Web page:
Try new food in new places, find a chef to identify with and develop the skills to interact with people: this is just some of the advice for those hoping to make their way in the culinary profession.
Dennis McIntosh, the award-winning executive chef of the Moon Palace Jamaica Grand Resort, was on the island to pass on his wisdom to Bermuda College students at a public forum.
He was joined by fellow renowned chefs Marcus Samuelsson, operator of Marcus’ at the Hamilton Princess, and Cambridge Beaches Resort & Spa executive chef Keith DeShields, for Thursday’s Bermuda Triangle of Celebrity Chefs event.
“We’ve all had different career paths, we’ve had a long journey, so we really want to let it be known that hospitality is very rewarding but you have to be determined and passionate and focused to make your way to the top,” Mr McIntosh told The Royal Gazette. “It is important now that they recognise whatever effort they put in now while they are young, they’re going to reap the rewards.
“Food has to send them to bed, be the nightmare they have and wake up in the morning and go and do it.”
But he said it was also important for young people to find chefs they can identify with, adding that it is important for them to hear how other have dealt with certain experiences.
Mr McIntosh said he remembers kitchens where he might have been the only black chef, but he added that he would not have got ahead had he dwelled on this.
“You just have to do what you need to do as a professional or an up-and-coming professional and at the end of the day you are judged by your ability to produce food and please your customers.”
Mr McIntosh added that today’s chefs need to “be equipped a little bit differently”, with a good knowledge of IT being essential.
Also key is the ability to interact with different people, as well as an “appreciation overall for different experiences in and around food and beverage”.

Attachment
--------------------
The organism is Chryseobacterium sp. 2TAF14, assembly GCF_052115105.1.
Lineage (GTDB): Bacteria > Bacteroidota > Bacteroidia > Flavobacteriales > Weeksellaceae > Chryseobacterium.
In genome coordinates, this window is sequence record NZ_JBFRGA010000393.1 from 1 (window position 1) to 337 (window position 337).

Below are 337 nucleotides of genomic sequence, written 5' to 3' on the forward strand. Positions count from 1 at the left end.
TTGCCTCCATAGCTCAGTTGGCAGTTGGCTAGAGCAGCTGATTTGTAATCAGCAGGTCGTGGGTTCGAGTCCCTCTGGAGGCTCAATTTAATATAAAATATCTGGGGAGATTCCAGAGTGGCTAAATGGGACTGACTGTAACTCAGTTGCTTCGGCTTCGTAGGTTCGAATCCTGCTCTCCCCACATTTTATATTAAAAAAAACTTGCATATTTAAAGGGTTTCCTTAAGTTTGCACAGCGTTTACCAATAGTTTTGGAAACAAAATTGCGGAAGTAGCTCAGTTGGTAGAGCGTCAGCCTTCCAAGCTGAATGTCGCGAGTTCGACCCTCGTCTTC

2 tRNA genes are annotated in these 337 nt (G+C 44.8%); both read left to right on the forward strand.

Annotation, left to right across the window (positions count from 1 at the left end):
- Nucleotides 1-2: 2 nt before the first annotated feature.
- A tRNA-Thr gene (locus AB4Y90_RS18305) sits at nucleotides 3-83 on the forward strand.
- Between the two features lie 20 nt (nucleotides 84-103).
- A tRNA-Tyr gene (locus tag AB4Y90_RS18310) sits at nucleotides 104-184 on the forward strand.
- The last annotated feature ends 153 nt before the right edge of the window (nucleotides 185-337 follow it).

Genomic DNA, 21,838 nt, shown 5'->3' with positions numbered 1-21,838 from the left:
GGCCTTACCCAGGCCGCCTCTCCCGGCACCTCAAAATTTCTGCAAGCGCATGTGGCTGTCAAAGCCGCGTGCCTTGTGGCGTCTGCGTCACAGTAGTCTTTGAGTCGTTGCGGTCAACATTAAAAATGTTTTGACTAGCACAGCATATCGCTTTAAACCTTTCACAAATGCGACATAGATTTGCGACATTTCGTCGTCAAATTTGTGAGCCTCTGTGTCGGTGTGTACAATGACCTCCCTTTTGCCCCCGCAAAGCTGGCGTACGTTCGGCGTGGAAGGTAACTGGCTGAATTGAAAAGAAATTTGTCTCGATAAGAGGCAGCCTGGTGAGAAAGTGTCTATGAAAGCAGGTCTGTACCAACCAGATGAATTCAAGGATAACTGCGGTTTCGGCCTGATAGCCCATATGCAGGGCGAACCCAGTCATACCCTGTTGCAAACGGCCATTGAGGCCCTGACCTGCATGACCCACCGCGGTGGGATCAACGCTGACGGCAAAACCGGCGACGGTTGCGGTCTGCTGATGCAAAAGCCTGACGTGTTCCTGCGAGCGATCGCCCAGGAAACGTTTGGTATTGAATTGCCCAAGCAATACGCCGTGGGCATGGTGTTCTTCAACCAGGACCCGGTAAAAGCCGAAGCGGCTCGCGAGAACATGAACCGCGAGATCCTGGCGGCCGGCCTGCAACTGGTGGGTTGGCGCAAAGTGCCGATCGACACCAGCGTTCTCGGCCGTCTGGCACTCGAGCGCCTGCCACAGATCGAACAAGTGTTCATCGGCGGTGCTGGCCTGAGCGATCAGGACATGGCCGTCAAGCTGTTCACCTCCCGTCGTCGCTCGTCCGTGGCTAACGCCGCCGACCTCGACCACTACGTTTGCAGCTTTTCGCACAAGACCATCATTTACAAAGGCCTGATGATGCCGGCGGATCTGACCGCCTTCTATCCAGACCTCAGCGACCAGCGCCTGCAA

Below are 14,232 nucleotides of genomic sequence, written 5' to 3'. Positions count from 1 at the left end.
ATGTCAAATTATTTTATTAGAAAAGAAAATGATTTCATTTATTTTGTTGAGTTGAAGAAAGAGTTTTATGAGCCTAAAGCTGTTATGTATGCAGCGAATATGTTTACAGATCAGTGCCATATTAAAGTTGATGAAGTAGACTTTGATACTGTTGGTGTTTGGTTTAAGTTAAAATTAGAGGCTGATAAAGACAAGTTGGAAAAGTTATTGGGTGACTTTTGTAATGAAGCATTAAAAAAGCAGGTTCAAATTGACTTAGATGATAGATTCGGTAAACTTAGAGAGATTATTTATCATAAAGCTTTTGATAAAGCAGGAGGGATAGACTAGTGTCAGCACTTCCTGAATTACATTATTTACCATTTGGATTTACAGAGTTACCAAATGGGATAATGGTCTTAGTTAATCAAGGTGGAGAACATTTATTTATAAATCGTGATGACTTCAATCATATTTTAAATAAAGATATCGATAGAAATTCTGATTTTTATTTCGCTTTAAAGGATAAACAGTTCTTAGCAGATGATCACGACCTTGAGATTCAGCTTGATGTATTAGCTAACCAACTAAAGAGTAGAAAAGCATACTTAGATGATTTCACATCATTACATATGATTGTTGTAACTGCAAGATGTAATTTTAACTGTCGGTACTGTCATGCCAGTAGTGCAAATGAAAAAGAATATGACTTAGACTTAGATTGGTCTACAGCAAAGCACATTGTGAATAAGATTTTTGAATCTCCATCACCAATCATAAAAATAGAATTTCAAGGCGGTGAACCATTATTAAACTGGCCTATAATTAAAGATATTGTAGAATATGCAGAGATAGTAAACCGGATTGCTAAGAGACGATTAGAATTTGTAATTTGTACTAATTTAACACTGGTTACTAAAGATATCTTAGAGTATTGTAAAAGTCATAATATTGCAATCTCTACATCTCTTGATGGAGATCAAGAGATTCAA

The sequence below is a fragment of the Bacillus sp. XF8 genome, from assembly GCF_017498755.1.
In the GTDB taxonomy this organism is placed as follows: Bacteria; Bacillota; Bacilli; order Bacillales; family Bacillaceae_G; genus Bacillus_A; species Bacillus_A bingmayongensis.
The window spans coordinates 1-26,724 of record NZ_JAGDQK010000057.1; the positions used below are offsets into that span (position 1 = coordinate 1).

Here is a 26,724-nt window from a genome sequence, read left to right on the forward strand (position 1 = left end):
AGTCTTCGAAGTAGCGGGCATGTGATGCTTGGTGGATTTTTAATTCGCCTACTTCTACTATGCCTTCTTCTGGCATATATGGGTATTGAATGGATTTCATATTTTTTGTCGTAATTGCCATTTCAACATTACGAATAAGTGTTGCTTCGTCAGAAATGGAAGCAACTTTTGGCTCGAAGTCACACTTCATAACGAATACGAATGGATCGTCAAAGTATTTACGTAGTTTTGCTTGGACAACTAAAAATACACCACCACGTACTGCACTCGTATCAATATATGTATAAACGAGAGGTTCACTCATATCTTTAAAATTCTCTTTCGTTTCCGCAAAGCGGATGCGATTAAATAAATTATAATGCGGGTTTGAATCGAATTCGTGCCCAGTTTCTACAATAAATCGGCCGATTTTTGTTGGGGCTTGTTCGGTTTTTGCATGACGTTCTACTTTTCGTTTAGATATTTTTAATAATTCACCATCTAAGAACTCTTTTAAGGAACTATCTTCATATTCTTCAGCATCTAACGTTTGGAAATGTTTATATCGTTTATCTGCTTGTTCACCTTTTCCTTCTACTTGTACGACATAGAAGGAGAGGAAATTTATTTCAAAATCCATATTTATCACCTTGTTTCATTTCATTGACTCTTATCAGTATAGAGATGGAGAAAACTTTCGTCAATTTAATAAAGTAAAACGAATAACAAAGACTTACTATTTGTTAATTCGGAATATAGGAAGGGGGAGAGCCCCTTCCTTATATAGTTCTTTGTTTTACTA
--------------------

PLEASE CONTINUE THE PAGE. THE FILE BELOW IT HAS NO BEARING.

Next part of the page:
But he said: “The best education young people can have is the ability to travel to different places. If you’re into food try different things.
“Just be very open to do that and your passion will grow with that, your experience, your confidence all of that will come together once you are doing what it is that you love.
But he also emphasised that to make it to the top, aspiring chefs have to “put in some extra time, some extra hours to learn from someone else or to give advice and support to other individuals”.
Mr McIntosh, who spent his early childhood in Jamaica before moving to Coventry, England, studied culinary arts at Henley College Coventry in Warwickshire.
He came to Bermuda in the Eighties for eight years, working first at the Holiday Inn and then at the Southampton Princess.
He returned to Jamaica in 1990 and has worked at some of the best hotels in the country. He is also involved with the Culinary Federation of Jamaica.
More than 30 first and second year culinary arts students were able to work with Mr McIntosh and Mr Samuelsson to prepare the food ahead of the forum.
Second year student Mary Richardson, 32, said: “All of them have their own experiences in certain things and you can learn a great deal from each and every one of them.”
First year student Terreicay Richardson, 18, said she enjoyed meeting chefs from different backgrounds and was keen to pick up some new skills.
Meanwhile, Anthony Sousa, 19, hoped to take away motivation to continue his dream of becoming a chef, as well as insight on how to overcome challenges.
And fellow first year student, 32-year-old Aaron Albuoy, a kitchen steward and chef in training at Marcus’, was eager to work “closely with Marcus Samuelsson himself”.
Second year student Meagan Boyles, 25, said she has been a fan since seeing Mr Samuelsson on TV show Chopped.
“I’m interested in his cooking techniques that he can show us and the different things that he brings forth to us to help us enhance our knowledge,” she said.
Teneika Eve, Bermuda College culinary chef and Live, Love, Eat cooking show presenter, said it was encouraging for her students to see a panel of particularly black men, who have come from different backgrounds and made a success of themselves.
“I’m hoping that my students realise that as different as these men’s journey’s are, so will theirs be — but their journeys all led to success,” she said.
“It hasn’t always been easy but they persevered, they let their passion make a way and did it.”